We also checked the directional winds to investigate the spatial inhomogeneity of the wind field in the field-of-view of the FPI sky scan. We compared the 4-h directional winds which are the wind components in the four directions of east, west, north and south. For the pairs of east–west and north–south directional winds, we defined them as “consistent” if anti-phase variations (same amplitudes but with opposite signs) are visually recognized. This “consistent” indicates homogeneity of the wind field in the FPI sky-scan area. In Table 1, “Y” indicates that the two directional winds are consistent while “N” indicates that they are inconsistent. An inconsistency between north and south directional winds was observed only in the R1 event, indicating that the assumption of spatial homogeneity does not hold for that case.

The last column in Table 1 corresponds to the Joule heating of auroral activities, where “Y” indicates that auroral activity penetrated into the FPI scanning region in the zonal (meridional) direction for the eastward (northward) wind component. From Figs. 6 and 7, we see the penetrations of auroral activities in all four events.

We assume that Joule heating is strong enough to change the background wind field existing near the auroral arc. Once the auroral activity penetrates into the FPI scanning region (indicated by the region between the two yellow lines in Figs. 6, 7) in the zonal (meridional) direction, the Joule heating will cause expansion of the neutral particles and affect the east (north) and west (south) directional winds in opposite directions. In such a case, inconsistent directional winds are expected to be observed.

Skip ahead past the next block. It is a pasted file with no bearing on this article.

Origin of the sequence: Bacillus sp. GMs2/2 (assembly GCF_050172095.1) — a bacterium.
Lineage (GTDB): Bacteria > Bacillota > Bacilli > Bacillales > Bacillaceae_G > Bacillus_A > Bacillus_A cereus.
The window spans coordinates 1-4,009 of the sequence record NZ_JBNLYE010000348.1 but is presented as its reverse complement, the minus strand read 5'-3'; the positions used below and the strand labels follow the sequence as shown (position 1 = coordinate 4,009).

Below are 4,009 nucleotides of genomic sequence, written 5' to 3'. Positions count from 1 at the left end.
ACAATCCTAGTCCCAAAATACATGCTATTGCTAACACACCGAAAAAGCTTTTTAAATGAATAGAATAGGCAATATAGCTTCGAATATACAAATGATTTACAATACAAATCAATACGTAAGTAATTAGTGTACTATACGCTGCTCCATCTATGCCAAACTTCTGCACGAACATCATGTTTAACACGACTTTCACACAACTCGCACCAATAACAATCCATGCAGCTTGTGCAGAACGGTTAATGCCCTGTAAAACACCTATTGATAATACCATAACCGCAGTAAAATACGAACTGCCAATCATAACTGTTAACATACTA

Based on the above results and assumption, we suggest that the Joule heating effect of auroral activities influenced the wind field only for the northward wind component of the R1 event because that is the only wind component with inconsistent directional winds. It should be noted that auroral activities inside the FPI scanning region may not always affect the wind field measured by the FPI because the center location of the Joule heating may be different from the region containing the optical aurora. Besides, the Joule heating rate per mass of the neutral peaks at F-region height, although the Joule heating rate has a peak at E-region height (Deng et al. 2011). Therefore, modification of the pressure gradient due to the Joule heating process should be more obvious in the F-region thermosphere.

Summary of discussion on wind variations

As a summary, based on the directions of wind variations at local substorm onsets, we found that three of the four eastward and one of the four northward wind variations are consistent with the winds expected from plasma convection enhancement associated with substorms, and two of the four eastward and three of the four northward wind variations are consistent with the winds expected from diurnal tides. None of the wind variations can be explained by the ion drag effect from the arc-associated electric field. We attribute the inconsistency between directional winds for one northward component to the Joule heating effect from the moving auroral activity, if we assume that strong Joule heating existed near the auroral arc. These results suggest that for our observed wind variations at local substorm onsets at F-region height, they were affected mainly by plasma convection and tidal winds, while arc-associated electric field did not significantly contribute to these processes.

We have to note that various factors can affect the wind variations simultaneously for the observed four events. A possible solution to separate individual factors might be using a 3D circulation model driven by the observations of various parameters, such as electric fields and ion densities. Liuzzo et al. (2015) studied the reliability of the Global Ionosphere–Thermosphere Model (GITM) in simulating the mesoscale wind structure at high latitudes during a substorm event. They found that modeled winds at high latitudes can be reliable only if an accurate representation of the actual drivers prevailing at the time can be identified. So we need to obtain more observation parameters to drive the model unambiguously to reproduce the high-latitude thermospheric response to the local substorm onsets.

Conclusions